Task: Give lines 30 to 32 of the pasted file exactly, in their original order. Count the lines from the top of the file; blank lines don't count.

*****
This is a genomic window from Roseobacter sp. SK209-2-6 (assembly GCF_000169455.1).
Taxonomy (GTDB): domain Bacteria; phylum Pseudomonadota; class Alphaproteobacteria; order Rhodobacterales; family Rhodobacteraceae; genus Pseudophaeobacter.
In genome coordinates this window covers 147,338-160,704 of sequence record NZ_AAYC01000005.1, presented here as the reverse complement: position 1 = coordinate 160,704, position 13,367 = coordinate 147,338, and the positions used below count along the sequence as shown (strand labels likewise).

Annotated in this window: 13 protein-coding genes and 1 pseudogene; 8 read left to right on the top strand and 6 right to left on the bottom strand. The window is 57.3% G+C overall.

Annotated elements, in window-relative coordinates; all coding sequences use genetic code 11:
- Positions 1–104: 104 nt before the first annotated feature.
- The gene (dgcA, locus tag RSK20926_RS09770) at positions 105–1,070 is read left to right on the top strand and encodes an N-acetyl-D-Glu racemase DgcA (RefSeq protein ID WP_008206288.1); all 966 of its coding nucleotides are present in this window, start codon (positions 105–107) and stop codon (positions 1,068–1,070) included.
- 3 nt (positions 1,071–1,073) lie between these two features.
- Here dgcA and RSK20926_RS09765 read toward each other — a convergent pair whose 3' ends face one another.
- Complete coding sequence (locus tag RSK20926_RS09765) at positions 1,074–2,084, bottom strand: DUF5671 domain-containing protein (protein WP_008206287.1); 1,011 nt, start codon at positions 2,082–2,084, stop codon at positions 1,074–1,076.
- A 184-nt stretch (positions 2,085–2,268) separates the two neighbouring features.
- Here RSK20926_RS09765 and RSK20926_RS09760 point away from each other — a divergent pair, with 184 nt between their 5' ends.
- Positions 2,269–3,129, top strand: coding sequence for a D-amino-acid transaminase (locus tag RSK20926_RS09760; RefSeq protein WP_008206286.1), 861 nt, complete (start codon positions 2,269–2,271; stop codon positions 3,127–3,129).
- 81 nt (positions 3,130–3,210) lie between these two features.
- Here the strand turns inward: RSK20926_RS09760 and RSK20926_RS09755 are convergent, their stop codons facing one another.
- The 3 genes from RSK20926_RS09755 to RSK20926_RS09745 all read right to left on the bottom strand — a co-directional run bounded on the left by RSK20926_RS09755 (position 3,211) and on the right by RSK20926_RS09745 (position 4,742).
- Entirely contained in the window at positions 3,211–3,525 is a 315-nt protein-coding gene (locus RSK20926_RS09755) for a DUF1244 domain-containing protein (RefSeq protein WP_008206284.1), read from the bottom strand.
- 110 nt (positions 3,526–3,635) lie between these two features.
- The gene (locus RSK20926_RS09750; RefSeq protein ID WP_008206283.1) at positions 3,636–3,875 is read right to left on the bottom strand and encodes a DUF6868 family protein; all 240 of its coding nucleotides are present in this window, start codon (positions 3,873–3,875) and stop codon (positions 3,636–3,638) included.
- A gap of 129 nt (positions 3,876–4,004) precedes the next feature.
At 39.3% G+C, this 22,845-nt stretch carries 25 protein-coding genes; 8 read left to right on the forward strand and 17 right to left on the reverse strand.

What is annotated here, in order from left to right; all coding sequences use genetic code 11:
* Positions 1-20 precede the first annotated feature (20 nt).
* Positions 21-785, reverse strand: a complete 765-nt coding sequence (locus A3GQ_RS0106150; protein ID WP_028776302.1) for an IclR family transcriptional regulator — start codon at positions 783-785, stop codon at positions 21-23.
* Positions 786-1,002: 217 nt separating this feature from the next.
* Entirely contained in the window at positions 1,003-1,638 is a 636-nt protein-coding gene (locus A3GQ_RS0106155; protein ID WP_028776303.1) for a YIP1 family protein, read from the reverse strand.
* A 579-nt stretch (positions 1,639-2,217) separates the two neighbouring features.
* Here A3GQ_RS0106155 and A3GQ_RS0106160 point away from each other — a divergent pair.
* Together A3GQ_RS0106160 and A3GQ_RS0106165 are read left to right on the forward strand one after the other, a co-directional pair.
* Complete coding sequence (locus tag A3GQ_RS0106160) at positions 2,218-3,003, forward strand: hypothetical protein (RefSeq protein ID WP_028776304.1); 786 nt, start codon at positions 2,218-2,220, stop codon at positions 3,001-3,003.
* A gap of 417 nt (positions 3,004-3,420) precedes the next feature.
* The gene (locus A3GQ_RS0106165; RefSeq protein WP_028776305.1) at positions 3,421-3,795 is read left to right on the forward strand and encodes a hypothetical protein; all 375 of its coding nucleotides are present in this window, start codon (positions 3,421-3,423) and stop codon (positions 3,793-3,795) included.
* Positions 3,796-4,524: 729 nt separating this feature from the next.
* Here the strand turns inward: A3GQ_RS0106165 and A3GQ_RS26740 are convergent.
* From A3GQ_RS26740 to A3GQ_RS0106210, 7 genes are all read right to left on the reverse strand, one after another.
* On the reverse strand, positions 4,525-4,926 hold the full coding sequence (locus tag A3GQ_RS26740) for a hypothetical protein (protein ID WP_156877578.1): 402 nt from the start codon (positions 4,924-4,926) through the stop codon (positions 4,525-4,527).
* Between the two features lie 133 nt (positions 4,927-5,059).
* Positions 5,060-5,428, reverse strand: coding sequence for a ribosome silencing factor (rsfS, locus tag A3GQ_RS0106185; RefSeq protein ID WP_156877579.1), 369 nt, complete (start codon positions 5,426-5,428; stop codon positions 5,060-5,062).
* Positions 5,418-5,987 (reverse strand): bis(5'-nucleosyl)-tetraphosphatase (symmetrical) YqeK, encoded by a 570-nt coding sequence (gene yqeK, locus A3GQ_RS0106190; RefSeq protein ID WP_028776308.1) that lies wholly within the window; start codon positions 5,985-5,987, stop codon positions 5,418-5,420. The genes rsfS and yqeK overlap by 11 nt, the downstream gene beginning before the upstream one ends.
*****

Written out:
* Complete coding sequence (locus tag A3GQ_RS0106160) at positions 2,218-3,003, forward strand: hypothetical protein (RefSeq protein ID WP_028776304.1); 786 nt, start codon at positions 2,218-2,220, stop codon at positions 3,001-3,003.
* A gap of 417 nt (positions 3,004-3,420) precedes the next feature.
* The gene (locus A3GQ_RS0106165; RefSeq protein WP_028776305.1) at positions 3,421-3,795 is read left to right on the forward strand and encodes a hypothetical protein; all 375 of its coding nucleotides are present in this window, start codon (positions 3,421-3,423) and stop codon (positions 3,793-3,795) included.